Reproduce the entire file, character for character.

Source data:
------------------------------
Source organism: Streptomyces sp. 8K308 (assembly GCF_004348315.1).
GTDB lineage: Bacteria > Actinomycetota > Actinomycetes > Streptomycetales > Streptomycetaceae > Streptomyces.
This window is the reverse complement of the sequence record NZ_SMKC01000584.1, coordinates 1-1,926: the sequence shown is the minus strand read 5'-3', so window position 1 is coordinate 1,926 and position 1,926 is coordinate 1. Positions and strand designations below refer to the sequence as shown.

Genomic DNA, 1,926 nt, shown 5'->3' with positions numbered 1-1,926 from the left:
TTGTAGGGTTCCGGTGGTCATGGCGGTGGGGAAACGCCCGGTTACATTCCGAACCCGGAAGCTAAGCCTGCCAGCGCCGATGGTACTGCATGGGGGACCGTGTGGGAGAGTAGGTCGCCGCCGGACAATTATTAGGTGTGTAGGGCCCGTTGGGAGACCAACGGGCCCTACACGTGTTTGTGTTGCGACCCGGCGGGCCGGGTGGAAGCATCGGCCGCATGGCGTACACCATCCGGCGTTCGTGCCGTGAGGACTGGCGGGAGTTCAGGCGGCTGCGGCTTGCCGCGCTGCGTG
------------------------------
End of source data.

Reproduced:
Source organism: Streptomyces sp. 8K308 (assembly GCF_004348315.1).
GTDB lineage: Bacteria > Actinomycetota > Actinomycetes > Streptomycetales > Streptomycetaceae > Streptomyces.
This window is the reverse complement of the sequence record NZ_SMKC01000584.1, coordinates 1-1,926: the sequence shown is the minus strand read 5'-3', so window position 1 is coordinate 1,926 and position 1,926 is coordinate 1. Positions and strand designations below refer to the sequence as shown.

Genomic DNA, 1,926 nt, shown 5'->3' with positions numbered 1-1,926 from the left:
TTGTAGGGTTCCGGTGGTCATGGCGGTGGGGAAACGCCCGGTTACATTCCGAACCCGGAAGCTAAGCCTGCCAGCGCCGATGGTACTGCATGGGGGACCGTGTGGGAGAGTAGGTCGCCGCCGGACAATTATTAGGTGTGTAGGGCCCGTTGGGAGACCAACGGGCCCTACACGTGTTTGTGTTGCGACCCGGCGGGCCGGGTGGAAGCATCGGCCGCATGGCGTACACCATCCGGCGTTCGTGCCGTGAGGACTGGCGGGAGTTCAGGCGGCTGCGGCTTGCCGCGCTGCGTG